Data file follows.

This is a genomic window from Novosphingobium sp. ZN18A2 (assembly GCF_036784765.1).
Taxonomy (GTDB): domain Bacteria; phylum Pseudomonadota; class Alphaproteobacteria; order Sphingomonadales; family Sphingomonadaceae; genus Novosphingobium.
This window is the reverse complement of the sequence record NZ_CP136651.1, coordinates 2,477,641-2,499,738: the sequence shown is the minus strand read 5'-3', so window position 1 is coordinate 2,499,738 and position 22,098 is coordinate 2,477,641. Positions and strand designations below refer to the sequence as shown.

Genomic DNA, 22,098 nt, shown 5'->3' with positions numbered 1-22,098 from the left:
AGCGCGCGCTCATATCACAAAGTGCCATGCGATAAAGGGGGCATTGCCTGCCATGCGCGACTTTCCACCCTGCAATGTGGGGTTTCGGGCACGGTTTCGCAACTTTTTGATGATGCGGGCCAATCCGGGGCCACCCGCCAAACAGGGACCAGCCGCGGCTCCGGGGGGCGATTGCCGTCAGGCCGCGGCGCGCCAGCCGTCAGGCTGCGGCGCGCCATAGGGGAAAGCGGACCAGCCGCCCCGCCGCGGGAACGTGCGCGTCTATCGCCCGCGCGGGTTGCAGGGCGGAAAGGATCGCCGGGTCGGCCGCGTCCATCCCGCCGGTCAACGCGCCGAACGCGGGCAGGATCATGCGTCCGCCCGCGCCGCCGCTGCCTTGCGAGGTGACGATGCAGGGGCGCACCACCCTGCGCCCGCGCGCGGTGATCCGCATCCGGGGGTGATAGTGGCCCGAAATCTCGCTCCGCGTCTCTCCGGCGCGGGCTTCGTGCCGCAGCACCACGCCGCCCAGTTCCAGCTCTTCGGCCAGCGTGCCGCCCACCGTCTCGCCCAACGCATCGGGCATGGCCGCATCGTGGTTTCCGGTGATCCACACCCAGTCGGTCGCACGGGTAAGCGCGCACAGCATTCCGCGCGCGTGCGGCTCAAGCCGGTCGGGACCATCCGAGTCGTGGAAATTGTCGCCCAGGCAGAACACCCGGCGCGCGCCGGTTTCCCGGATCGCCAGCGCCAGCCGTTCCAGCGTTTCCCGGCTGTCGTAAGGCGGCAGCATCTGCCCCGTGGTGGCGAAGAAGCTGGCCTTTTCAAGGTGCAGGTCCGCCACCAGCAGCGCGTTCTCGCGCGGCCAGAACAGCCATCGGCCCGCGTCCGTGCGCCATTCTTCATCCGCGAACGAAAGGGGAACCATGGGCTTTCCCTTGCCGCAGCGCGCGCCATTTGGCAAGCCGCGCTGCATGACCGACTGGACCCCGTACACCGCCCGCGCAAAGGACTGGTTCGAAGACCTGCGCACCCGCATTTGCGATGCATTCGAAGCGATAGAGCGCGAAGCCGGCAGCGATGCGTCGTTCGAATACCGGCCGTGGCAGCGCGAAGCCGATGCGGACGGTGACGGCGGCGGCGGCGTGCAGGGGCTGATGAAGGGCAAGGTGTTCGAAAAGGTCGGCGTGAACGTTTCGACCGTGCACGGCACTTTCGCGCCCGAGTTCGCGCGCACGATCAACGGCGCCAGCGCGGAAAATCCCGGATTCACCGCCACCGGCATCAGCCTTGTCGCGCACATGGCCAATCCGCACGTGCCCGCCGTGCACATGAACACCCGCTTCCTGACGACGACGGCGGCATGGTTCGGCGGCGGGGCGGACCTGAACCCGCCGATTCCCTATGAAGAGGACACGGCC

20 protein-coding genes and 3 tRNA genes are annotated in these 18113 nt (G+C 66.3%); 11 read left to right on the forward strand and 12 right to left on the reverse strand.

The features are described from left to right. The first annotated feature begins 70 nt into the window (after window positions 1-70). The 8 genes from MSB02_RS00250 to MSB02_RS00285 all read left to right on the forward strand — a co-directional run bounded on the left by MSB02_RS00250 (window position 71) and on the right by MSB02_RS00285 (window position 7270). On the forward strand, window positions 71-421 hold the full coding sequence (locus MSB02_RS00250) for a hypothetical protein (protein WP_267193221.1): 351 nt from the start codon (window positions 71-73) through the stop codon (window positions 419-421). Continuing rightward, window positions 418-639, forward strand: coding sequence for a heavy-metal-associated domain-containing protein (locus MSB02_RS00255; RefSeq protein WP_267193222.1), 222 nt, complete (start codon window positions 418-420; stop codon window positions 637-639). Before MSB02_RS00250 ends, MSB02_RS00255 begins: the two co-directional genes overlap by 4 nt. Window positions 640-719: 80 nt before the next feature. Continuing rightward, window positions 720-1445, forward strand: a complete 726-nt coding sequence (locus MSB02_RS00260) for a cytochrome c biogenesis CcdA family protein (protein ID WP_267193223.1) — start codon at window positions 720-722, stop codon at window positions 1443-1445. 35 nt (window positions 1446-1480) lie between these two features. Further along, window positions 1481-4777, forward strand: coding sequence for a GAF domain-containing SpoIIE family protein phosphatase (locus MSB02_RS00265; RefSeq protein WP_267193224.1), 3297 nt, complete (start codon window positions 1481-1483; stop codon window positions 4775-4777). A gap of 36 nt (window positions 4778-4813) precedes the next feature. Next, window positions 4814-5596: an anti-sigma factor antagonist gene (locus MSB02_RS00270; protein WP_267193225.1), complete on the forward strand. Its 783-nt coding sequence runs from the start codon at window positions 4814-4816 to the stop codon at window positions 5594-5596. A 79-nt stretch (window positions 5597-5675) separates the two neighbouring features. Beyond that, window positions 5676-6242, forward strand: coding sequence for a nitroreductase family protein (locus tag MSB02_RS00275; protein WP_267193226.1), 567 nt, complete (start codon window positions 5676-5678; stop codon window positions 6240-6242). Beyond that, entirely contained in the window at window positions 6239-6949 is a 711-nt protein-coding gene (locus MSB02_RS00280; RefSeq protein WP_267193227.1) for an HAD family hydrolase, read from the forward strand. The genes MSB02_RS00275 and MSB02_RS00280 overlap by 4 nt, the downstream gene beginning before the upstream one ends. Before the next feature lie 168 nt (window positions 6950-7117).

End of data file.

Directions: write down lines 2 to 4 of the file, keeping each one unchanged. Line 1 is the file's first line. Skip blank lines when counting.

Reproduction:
Taxonomy (GTDB): domain Bacteria; phylum Pseudomonadota; class Alphaproteobacteria; order Sphingomonadales; family Sphingomonadaceae; genus Novosphingobium.
This window is the reverse complement of the sequence record NZ_CP136651.1, coordinates 2,477,641-2,499,738: the sequence shown is the minus strand read 5'-3', so window position 1 is coordinate 2,499,738 and position 22,098 is coordinate 2,477,641. Positions and strand designations below refer to the sequence as shown.

Genomic DNA, 22,098 nt, shown 5'->3' with positions numbered 1-22,098 from the left: